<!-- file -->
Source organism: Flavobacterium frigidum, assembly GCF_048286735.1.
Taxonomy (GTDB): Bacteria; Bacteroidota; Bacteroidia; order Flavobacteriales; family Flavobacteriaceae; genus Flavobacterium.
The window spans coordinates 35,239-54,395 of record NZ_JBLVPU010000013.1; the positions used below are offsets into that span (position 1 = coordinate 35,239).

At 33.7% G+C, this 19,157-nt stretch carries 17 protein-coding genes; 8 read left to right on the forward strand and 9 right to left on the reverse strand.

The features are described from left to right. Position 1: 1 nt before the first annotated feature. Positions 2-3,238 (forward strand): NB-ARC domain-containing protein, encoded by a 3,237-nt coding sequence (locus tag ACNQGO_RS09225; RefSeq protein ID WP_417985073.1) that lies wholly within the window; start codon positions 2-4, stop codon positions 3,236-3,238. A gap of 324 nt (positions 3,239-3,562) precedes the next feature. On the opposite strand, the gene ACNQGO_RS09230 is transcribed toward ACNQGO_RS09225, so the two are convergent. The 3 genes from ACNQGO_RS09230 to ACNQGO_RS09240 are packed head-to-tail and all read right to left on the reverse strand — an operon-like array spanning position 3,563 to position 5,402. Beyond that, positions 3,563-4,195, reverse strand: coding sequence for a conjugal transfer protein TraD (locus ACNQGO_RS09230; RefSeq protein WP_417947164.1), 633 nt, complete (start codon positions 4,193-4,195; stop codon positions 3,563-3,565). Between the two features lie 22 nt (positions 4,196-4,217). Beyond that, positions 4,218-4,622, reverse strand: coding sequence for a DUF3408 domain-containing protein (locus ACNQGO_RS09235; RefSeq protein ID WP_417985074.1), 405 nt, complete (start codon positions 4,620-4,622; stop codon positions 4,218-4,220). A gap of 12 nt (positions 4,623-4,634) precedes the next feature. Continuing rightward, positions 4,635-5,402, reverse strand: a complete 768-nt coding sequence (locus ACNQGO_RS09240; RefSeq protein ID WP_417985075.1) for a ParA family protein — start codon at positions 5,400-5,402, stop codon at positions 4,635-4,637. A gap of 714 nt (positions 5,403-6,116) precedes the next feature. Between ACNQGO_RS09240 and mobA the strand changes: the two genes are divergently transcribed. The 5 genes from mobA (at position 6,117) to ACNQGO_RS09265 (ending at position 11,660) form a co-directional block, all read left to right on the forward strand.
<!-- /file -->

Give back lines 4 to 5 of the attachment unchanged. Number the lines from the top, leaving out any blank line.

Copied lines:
At 33.7% G+C, this 19,157-nt stretch carries 17 protein-coding genes; 8 read left to right on the forward strand and 9 right to left on the reverse strand.

The features are described from left to right. Position 1: 1 nt before the first annotated feature. Positions 2-3,238 (forward strand): NB-ARC domain-containing protein, encoded by a 3,237-nt coding sequence (locus tag ACNQGO_RS09225; RefSeq protein ID WP_417985073.1) that lies wholly within the window; start codon positions 2-4, stop codon positions 3,236-3,238. A gap of 324 nt (positions 3,239-3,562) precedes the next feature. On the opposite strand, the gene ACNQGO_RS09230 is transcribed toward ACNQGO_RS09225, so the two are convergent. The 3 genes from ACNQGO_RS09230 to ACNQGO_RS09240 are packed head-to-tail and all read right to left on the reverse strand — an operon-like array spanning position 3,563 to position 5,402. Beyond that, positions 3,563-4,195, reverse strand: coding sequence for a conjugal transfer protein TraD (locus ACNQGO_RS09230; RefSeq protein WP_417947164.1), 633 nt, complete (start codon positions 4,193-4,195; stop codon positions 3,563-3,565). Between the two features lie 22 nt (positions 4,196-4,217). Beyond that, positions 4,218-4,622, reverse strand: coding sequence for a DUF3408 domain-containing protein (locus ACNQGO_RS09235; RefSeq protein ID WP_417985074.1), 405 nt, complete (start codon positions 4,620-4,622; stop codon positions 4,218-4,220). A gap of 12 nt (positions 4,623-4,634) precedes the next feature. Continuing rightward, positions 4,635-5,402, reverse strand: a complete 768-nt coding sequence (locus ACNQGO_RS09240; RefSeq protein ID WP_417985075.1) for a ParA family protein — start codon at positions 5,400-5,402, stop codon at positions 4,635-4,637. A gap of 714 nt (positions 5,403-6,116) precedes the next feature. Between ACNQGO_RS09240 and mobA the strand changes: the two genes are divergently transcribed. The 5 genes from mobA (at position 6,117) to ACNQGO_RS09265 (ending at position 11,660) form a co-directional block, all read left to right on the forward strand.